Talk:Making early Shabbat
The following halacha was removed because it was put up without a source by user Halacha on oct 21 2015:
- For men, it is forbidden to do any Melachah once he has begun the second to last paragraph of Kabbalat Shabbat.
absolutely forbidden after sunset[edit source]
This is not correct, and depends on Halachic argument. Nowadays, it is accepted to start Shabat at sunset, but in many European communities it was common practice to start shabat 3/4 mil (about 13 minutes) after sunset.
I appreciate your comment but I believe you are making a small mistake.
Ben Hashemashot is 3/4 of a mil and is considered a time which is a doubt whether it is day or night. Because of this doubt it is absolutely forbidden to do melacha during shemashot. However, there is a major dispute as to when ben hashemashot takes place. According to the opinion that most communities follow today, the Vilna Goan's opinion, ben hashemashot starts right after sunset (shekiya). Therefore, accordingly, it is absolutely forbidden to do melacha after sunset. However, there was a major opinion that was following in communities in Europe, that is Rabbenu Tam's. His opinion was that ben hashemashot doesn't begin until after 3.25 mil after shekiya or 58.5 min (working with the opinion of the 18 min mil). Therefore, there was a practice to do melacha after sunset for another 58.5 minutes, but that opinion would also hold that Shabbat doesn't end until it is tzet hakochavim which is at the end of the ben hashemashot after 3.25 mil, meaning after 72 minutes (on a perfect day in Yerushalayim). If someone isn't consistent and follows the Gra about when Shabbat ends and Rabbenu Tam when shabbat starts, he is violating Shabbat according to every opinion. However, because of the concern of the opinion of the Gra most communities would never do melacha after sunset. Furthermore, in America Rav Moshe Feinstein strongly urged everyone to adopt the opinion of the Gra about when to start Shabbat and never do melacha after sunset and convinced the Satmer Rav to adopt his opinion. Therefore, there is no community today which would allow melacha after sunset in America. Additionally, I don't believe any posek today would allow it either. Hence, it is absolutely forbidden to do work after sunset. For background, please see the Reference_of_Measurements_in_Halacha page and Shulchan Aruch and Mishna Brurah 261. --YitzchakSultan (talk) 13:30, 19 June 2016 (EDT)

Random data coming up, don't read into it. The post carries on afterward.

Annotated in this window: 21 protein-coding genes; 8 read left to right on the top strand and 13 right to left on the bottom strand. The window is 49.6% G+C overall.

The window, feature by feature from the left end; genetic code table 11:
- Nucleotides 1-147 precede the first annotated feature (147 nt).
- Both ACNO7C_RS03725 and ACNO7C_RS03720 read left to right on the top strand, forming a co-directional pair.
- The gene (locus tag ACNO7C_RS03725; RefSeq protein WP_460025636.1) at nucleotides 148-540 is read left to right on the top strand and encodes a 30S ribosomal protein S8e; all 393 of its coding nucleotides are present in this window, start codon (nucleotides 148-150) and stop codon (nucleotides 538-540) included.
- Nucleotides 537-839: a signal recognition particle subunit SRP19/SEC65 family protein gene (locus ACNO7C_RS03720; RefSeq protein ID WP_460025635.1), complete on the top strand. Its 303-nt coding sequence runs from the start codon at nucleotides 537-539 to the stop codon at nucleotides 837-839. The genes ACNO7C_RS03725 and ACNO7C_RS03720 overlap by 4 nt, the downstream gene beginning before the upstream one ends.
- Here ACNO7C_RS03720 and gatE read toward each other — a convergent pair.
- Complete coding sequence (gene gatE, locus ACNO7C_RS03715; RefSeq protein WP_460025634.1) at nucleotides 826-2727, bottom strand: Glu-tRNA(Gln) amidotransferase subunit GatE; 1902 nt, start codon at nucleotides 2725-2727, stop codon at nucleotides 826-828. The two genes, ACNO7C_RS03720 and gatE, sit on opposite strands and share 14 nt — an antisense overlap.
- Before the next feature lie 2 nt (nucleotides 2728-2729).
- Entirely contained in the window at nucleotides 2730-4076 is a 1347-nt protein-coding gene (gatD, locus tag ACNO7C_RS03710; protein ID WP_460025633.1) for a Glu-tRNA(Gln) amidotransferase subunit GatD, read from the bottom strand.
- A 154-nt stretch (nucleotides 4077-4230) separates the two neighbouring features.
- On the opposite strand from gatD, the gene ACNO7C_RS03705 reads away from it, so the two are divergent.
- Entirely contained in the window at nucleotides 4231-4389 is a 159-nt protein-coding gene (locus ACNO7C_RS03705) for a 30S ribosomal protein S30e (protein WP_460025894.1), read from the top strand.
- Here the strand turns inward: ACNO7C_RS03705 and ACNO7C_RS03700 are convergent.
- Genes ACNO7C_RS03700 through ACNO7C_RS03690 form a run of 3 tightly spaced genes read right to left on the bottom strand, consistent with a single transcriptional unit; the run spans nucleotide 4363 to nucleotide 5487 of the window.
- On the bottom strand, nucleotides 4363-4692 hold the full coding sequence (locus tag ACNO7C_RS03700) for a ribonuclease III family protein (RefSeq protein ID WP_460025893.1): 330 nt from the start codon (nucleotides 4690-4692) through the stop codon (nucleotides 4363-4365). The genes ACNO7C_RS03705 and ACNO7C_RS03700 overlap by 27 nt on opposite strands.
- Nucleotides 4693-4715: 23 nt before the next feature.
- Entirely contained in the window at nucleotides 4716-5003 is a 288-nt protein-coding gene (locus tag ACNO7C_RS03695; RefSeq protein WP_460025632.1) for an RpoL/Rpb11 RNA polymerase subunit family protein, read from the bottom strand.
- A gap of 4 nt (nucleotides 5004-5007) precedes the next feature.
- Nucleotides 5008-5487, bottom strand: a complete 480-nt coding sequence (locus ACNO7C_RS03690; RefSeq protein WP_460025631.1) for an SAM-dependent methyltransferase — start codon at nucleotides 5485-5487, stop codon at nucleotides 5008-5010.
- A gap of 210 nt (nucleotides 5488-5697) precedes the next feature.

Rabbi Yisrael Meir Kagan (1838 – 1933), known popularly as The Chofetz Chaim from his book on the laws of Lashon Hara, was an influential Lithuanian Rabbi, author of the Mishna Brurah as well as the Beur Halacha which is in more detail and the Shaar Hatziyun which quotes sources